It’s fast, accurate and searches all titles, not just the “leading” (mostly English) ones. But, as with everything we do, it’s not “perfect.” Casey has set up a Talk post about it. He has a variety of knobs he can turn, and is looking for feedback. I’m convinced it’s overzealous on “stemming”—picking up “loves” and “lovely” for “love.” That it even does stemming is quite an improvement from our previous solution. Once we’ve got it working the way we like, we’ll also be adding it to touchstones and elsewhere on the site.

Other projects. Casey is a certified library programmer. (I just play one on TV.) He knows his MARC21 from his UNIMARC, and his “glyphs from his diacritics”.** As time goes by we hope he can work on things like:

  • Rewriting our library-data import, to get all the diacriticals right and squeeze more out of the MARC records.
  • Adding more libraries. We’ve been avoiding UNIMARC libraries (eg., Italy libraries) and, until recently, most SRU/SRW-based ones. We can do better. We have also finagled access to British Library data, so look for us to add that too.

LibraryThing for Libraries. Right now, we have more than 350 libraries asking us about LibraryThing for Libraries. Altay and I have been going through at a snail’s pace. Casey should be able to crank that up a bit. We also think his SirsiDynix experience will come in handy. He’s already written a handy LTFL export script for HIP. He’s well-known in the HIP ILS community, and should move us past our current success among Innovative Interfaces catalogs.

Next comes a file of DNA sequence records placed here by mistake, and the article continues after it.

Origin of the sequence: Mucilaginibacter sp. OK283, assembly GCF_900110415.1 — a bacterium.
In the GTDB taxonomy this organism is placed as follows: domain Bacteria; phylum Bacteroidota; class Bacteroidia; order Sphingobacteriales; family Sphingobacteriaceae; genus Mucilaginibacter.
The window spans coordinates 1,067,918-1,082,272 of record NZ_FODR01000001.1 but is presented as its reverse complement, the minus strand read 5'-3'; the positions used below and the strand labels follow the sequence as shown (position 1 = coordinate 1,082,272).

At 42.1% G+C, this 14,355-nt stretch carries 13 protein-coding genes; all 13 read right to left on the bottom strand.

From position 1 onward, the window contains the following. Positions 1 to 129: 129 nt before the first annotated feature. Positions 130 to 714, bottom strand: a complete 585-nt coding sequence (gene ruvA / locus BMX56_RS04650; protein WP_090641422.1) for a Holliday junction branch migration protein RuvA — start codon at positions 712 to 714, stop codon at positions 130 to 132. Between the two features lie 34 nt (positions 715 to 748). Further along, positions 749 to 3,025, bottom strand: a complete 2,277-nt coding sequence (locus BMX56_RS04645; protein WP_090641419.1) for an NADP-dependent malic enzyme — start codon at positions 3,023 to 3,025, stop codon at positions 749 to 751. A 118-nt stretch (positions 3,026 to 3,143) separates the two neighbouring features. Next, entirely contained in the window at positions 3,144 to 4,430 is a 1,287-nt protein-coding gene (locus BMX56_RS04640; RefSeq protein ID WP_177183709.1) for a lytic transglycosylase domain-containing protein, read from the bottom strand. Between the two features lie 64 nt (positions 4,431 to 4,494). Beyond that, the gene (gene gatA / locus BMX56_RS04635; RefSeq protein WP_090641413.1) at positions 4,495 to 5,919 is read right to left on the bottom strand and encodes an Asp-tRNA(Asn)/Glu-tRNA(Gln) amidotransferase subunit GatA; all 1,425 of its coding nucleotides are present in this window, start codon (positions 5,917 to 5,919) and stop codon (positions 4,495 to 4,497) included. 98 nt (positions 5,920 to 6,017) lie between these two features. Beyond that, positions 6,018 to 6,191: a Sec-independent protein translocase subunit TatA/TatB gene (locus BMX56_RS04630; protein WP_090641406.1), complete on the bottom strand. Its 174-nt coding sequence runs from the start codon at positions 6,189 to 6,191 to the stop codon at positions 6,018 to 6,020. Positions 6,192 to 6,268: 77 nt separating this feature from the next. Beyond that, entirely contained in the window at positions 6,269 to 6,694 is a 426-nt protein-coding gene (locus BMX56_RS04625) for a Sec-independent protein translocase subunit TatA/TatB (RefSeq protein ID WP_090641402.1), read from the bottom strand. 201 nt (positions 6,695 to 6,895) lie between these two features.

That’s it. Welcome on board, Casey!

*When it was Dynix.
**Whatever that means; suggested by Casey.

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Thursday, August 9th, 2007

Widgets in musth

For about three hours this afternoon some of our blog widgets went crazy, inserting very large covers where small ones were supposed to be. I was fixing a long-standing problem, in which some books never showed up in the widget.* In the course of fixing that problem I created another. Some users were amused, some dumbfounded and some pissed off. All good reations, I think.

Anyway, a few users emailed us, and Christopher stepped in to fix the problem. The widgets are okay now.

To the bloggers affected, my sincere apologies. I should have checked the code more before it went live. The change I made didn’t affect widgets of the type I have on the blog or one of the users with the problem I was fixing, so I missed it. It was a dumb mistake, and I wish I had caught it in ten minutes, not three hours.

By way of making it up, if you had one of these blogs and felt inconvenienced, please write me a note with your blog URL and your address, and I’ll ship you off a CueCat barode scanner. Please take me up on this. It’s the least we an do.